Some people take stock of their lives after a long career in business. Perhaps it was law or health care. What worked? What didn’t? Others have a bucket list. If it’s not in their wallet, it might be in the back of their mind. Go to Machu Pichu, check. Go on safari, check. Set a world record for something…but what? Have to figure that one out.
It’s about gaps, and it’s about dreams. If we didn’t fulfill all our dreams, at least we remember them. But life has a way of inserting itself like a roadblock in the dream landscape. Marriage as a reality may match the dream image, but often does not. The kids might not be what we thought. Maybe the grandkids will be more rewarding. At least you can walk away from them at the end of the day. Maybe you were downsized before you were ready to retire. Maybe you just couldn’t stand the rat race anymore. What now?
Fulfillment can be elusive. We’ve made our choices, and we’ve heard that life offers no second chances. But like a lot of things, that’s only true if you believe it.
As a teenager, my wife, Kristine, loved horses. She rode whenever she could. But then came college, with its heavy financial and time demands, then marriage, then kids. Soon she realized she’d taken a different trail, almost without deciding to.
Now Kristine is 58. We are in our fifth year living in Mexico. She’s pulled on her breeches, half-chaps and spurs again, tightened the strap on her helmet, and she’s riding two days a week at the Carranza Ranch. She rides a twelve-year-old gray quarter horse named Sage. He’s an even-tempered sort with a weakness for carrots. If you asked her, she would tell you that you can go back. You can pick up the dropped reins, put your foot back into the stirrup, and ride off, not into the sunset, but into a fresh morning in the Mexican countryside.
She’s also gotten involved in jewelry design, making unique pieces, and she’s learned to do interior book design for San Miguel Allende Books, my publishing company.
I came out of college as a salaried writer in mental health, even while I worked on two novels. The novels didn’t work and I found myself unable to write fiction for 37 years. That was my roadbock; and fulfillment, at least in that direction, looked like a pipe dream of the most elusive kind. When my writer’s block ended unexpectedly, I began the first of my San Miguel mysteries, titled Twenty Centavos. There are nine of them now. Was it Mexico that made this happen for both of us? No. We did it ourselves because we decided to do it. But Mexico is a place where such things can more easily happen, and San Miguel is a hospitable backdrop against which to tinker with the direction of your life. A little more this way, a little less that way, might be the road map to fulfillment. The large expatriate community here makes for an ample support group to ensure a soft landing on arrival.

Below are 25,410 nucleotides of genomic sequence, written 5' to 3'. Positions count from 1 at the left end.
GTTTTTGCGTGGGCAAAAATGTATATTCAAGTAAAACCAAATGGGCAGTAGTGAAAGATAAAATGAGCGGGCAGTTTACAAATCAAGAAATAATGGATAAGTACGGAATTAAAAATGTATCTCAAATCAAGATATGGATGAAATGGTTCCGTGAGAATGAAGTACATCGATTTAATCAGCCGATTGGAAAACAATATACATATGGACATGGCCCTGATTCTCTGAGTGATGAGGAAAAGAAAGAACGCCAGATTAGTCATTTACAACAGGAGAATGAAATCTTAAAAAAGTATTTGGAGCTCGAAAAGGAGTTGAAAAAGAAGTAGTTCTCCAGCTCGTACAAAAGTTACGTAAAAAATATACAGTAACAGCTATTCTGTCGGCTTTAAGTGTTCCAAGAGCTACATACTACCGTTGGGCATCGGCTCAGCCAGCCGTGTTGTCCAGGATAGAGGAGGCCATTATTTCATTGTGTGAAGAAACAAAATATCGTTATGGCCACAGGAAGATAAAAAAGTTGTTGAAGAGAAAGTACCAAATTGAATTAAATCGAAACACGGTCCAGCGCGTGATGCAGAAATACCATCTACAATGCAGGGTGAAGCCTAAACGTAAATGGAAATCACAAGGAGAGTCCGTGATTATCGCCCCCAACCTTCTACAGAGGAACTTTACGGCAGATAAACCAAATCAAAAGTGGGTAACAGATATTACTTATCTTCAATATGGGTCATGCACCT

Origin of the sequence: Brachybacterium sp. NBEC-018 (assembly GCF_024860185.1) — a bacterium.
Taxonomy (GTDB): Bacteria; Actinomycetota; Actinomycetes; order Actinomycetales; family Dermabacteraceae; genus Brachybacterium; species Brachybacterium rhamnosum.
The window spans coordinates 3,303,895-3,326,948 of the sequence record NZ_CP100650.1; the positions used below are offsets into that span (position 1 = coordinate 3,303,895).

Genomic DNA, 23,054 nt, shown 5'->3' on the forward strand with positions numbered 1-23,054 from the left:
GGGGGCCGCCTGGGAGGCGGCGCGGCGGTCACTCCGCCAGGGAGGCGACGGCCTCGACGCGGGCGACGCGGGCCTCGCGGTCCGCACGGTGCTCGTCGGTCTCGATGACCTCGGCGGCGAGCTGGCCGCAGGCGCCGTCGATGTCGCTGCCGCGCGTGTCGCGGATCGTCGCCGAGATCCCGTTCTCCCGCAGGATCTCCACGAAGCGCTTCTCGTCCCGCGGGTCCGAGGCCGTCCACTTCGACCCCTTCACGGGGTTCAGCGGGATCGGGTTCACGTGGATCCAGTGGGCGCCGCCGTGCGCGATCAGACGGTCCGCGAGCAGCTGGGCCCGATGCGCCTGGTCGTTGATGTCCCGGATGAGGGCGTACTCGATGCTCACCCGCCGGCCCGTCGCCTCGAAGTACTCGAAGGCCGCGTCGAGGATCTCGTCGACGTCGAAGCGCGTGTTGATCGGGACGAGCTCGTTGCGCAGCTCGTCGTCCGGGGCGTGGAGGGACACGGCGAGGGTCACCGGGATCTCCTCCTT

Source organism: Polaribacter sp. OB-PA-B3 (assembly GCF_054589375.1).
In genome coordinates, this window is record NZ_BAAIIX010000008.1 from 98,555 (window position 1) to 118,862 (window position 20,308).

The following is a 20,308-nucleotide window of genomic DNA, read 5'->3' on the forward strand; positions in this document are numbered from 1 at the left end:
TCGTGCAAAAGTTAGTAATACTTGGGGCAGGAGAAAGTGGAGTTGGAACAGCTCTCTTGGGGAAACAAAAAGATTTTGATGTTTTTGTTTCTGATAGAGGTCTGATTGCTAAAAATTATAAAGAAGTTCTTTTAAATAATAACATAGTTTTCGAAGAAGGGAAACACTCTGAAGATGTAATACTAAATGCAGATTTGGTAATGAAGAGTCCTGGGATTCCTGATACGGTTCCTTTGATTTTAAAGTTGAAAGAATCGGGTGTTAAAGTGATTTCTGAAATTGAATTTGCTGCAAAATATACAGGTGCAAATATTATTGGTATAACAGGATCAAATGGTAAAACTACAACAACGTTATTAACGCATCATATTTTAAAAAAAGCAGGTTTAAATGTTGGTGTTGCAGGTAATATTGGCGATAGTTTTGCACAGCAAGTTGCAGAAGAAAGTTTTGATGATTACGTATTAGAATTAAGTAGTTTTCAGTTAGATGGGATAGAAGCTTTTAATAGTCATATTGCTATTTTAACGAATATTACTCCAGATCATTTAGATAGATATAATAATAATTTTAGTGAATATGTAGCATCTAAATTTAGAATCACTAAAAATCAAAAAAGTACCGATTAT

Wondering about that process, I had conversations with 32 people who had made this kind of change. They had upended their lives in the United States and Canada and settled here full time in San Miguel. I told them that, even though I’d done it myself, I wasn’t sure I fully understood why other people would do this. Were their reasons the same as mine? The result was unexpected. There were as many different reasons to move here as there were people I talked to. There was no ‘common type.’ Each story was different, and some were startling.
What about security? I asked. By this time the American media was beating the drum constantly about Mexico being a dangerous place. From our travels all around the country by bus and car, I knew that there was no special risk to living here. We do what Americans do at home––we understand where the trouble spots are, and we avoid them. That’s all that is required to lead a perfectly safe and normal life. The local expatriates I spoke with confirmed this. Still, I regularly hear from others who’ve been spooked by the US media and the State Department, and are afraid to visit. I tell them that they are safer here than they are at home in the U.S.
The book that came from these conversations is San Miguel de Allende: A Place in the Heart. It’s my effort, not at explaining the expatriate experience here, but at illustrating it, showing how it operates day by day.
Fulfillment can be many things. One thing I know for sure about it is that it doesn’t chase you. I think that change helps make it possible, and a change like moving to Mexico may open some doors on aspects of ourselves we may have thought were lost. For others, it may give them unexpected access to a totally new way of life in the future. Being in a different country causes some of our self-imposed limitations to fall away. We find that people don’t have the same expectations of us, and this is a new freedom in itself––a freedom to be different from what we were. I’ve always believed in the possibility that we can reinvent ourselves. Mexico is a great place to do it.
Values are different here. It’s not a consumer society in the way the U.S. is. The pace is different. One thing that’s important to me is that the look is much different, too, almost exotic. San Miguel is a historic town that dates from 1542. I always thought I’d like to live in Europe, where I’ve visited many times. But the dollar is so cheap against the euro that the economics of living there are now difficult. Mexico is extremely reasonable.
I know Kristine agrees with me that we have come to earth here. We could never go back. It has a seductive charm in the people, the arts, and the culture that’s become irreplaceable to us. Mexico is home.
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